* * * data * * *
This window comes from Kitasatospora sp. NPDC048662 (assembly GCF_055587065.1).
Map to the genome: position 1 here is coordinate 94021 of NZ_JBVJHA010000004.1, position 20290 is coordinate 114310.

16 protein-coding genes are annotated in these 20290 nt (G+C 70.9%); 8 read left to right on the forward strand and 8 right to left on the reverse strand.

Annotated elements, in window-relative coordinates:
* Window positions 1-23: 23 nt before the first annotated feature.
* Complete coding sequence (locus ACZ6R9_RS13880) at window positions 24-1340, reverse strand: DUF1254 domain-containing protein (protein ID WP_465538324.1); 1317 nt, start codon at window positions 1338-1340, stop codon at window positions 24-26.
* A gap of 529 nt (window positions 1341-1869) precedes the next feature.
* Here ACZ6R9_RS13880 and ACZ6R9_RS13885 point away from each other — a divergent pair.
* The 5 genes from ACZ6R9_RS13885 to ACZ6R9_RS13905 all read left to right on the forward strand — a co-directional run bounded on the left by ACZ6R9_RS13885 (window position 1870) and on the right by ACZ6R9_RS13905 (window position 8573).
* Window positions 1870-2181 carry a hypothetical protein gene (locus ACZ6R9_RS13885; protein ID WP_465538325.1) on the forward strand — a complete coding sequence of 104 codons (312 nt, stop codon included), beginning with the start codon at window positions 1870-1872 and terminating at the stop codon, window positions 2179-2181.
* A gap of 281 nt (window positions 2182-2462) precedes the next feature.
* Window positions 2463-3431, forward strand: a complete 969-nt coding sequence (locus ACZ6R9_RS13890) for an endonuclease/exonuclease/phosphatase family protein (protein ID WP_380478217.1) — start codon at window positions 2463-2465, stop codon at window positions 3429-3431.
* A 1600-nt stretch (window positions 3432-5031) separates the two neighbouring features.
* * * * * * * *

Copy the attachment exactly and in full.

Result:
This window comes from Kitasatospora sp. NPDC048662 (assembly GCF_055587065.1).
Map to the genome: position 1 here is coordinate 94021 of NZ_JBVJHA010000004.1, position 20290 is coordinate 114310.

16 protein-coding genes are annotated in these 20290 nt (G+C 70.9%); 8 read left to right on the forward strand and 8 right to left on the reverse strand.

Annotated elements, in window-relative coordinates:
* Window positions 1-23: 23 nt before the first annotated feature.
* Complete coding sequence (locus ACZ6R9_RS13880) at window positions 24-1340, reverse strand: DUF1254 domain-containing protein (protein ID WP_465538324.1); 1317 nt, start codon at window positions 1338-1340, stop codon at window positions 24-26.
* A gap of 529 nt (window positions 1341-1869) precedes the next feature.
* Here ACZ6R9_RS13880 and ACZ6R9_RS13885 point away from each other — a divergent pair.
* The 5 genes from ACZ6R9_RS13885 to ACZ6R9_RS13905 all read left to right on the forward strand — a co-directional run bounded on the left by ACZ6R9_RS13885 (window position 1870) and on the right by ACZ6R9_RS13905 (window position 8573).
* Window positions 1870-2181 carry a hypothetical protein gene (locus ACZ6R9_RS13885; protein ID WP_465538325.1) on the forward strand — a complete coding sequence of 104 codons (312 nt, stop codon included), beginning with the start codon at window positions 1870-1872 and terminating at the stop codon, window positions 2179-2181.
* A gap of 281 nt (window positions 2182-2462) precedes the next feature.
* Window positions 2463-3431, forward strand: a complete 969-nt coding sequence (locus ACZ6R9_RS13890) for an endonuclease/exonuclease/phosphatase family protein (protein ID WP_380478217.1) — start codon at window positions 2463-2465, stop codon at window positions 3429-3431.
* A 1600-nt stretch (window positions 3432-5031) separates the two neighbouring features.